Emeline Ethardo at Newcastle Empire

 Readers of rec.juggling may recognise today’s material – it’s the very first stuff that I found when I started looking for  material about the history of  juggling in the North East. This advertisement appeared in the 27 July 1895 edition of the Gateshead Guardian: 

Emeline Ethardo advert - Gateshead Guardian, July 27 1895

Gateshead Guardian, July 27 1895

Emeline Ethardo, “A distinct Novelty, A Juggler, a Contortionist, a Dancer, an Acrobat, an Instrumentalist. Something new” was on the bill at the Newcastle Empire Theatre for the week of 29 July 1893. Also of note on the bill is the second appearance on this blog of Conway and Leland, “One-legged Acrobats” who also appeared with WC Fields in Sunderland in 1908, billed as “Cheerful Monopedes”! 

Emeline is listed in Michale Kilgariff’s book ‘Grace, Beauty and Banjos: Peculiar Lives and Strange Times of Music Hall and Variety Artistes’ as a juggler, which suggests a link with Signor Ethardo – the Spiral Ascensionist (he used a walking globe and climbed enormous spiral tracks) – although he was possibly as a mentor or trainer rather than a relative.  The excellent arthurlloyd.co.uk  also has her listed as appearing at the opening of the Metropolitan Theatre, Paddington, London in 1897.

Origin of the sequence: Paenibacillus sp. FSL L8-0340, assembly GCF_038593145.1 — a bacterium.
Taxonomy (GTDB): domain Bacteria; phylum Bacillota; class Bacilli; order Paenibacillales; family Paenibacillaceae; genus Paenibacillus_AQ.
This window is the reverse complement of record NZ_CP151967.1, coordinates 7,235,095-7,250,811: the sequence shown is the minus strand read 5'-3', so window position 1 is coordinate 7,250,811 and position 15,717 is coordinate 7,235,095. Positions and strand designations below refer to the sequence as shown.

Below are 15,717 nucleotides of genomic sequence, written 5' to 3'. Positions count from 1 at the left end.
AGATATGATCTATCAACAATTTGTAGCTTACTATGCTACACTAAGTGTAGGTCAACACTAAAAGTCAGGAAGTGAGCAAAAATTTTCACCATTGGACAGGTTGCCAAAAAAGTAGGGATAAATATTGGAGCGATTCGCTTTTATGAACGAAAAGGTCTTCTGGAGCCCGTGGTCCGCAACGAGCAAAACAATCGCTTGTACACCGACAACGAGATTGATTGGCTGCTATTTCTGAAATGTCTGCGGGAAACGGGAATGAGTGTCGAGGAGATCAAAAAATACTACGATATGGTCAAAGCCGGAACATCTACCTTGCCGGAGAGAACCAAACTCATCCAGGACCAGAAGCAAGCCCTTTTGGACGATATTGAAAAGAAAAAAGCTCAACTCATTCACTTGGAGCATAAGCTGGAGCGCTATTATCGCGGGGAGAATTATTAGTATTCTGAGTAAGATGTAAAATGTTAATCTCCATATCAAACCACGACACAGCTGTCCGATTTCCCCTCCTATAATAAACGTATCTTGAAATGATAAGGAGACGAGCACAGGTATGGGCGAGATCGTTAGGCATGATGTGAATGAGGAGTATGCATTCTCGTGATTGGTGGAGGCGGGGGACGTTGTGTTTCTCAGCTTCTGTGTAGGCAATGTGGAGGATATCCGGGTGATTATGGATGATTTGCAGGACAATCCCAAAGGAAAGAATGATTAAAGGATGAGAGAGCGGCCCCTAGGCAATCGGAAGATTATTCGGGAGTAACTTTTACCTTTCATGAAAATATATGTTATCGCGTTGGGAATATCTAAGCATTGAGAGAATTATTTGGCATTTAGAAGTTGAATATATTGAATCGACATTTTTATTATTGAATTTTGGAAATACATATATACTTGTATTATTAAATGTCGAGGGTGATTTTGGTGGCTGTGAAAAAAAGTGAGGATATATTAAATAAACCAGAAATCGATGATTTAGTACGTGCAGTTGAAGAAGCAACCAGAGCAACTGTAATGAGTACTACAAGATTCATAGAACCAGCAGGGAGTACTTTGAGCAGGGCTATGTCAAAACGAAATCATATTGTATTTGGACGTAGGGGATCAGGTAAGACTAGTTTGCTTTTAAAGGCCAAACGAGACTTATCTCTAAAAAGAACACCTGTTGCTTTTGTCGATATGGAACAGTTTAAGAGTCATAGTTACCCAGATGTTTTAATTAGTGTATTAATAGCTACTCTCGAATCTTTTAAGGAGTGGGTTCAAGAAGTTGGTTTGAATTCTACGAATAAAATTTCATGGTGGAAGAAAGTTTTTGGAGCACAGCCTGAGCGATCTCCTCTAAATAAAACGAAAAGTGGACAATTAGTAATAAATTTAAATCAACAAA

But the only information we have about the performance comes from the review from the Gateshead Guardian in the week following the advert above. On 3 August 1895 they say: 

The Empire, Newcastle
There has been this week an excellent company at the Empire, and full houses. The chief attraction is Mr Edwin Boyd, the favourite London comedian, whose songs were rendered in a very talking manner, and were received with the greatest enthusiasm, especially his song “Life in the East End of London”. Miss Emmeline Ethardo pleased the audience immensely with her clever displays of juggling and contortion feats. Conway & Leland, the one legged acrobats, met with a great reception with their clever tumbling, etc. The Albert & Edmund troupe provide a highly amusing sketch, “The Locket”. The other artistes were Edith Yorke, vocalist; the Waldrons (Joe and Etty), burlesque artistes and dancers; Lily Langtree, comedienne; the Fairy Four, vocalists and dancers; and Arthur F. Cecil, mimic; all of whom gained the cordial approval of the audience. 

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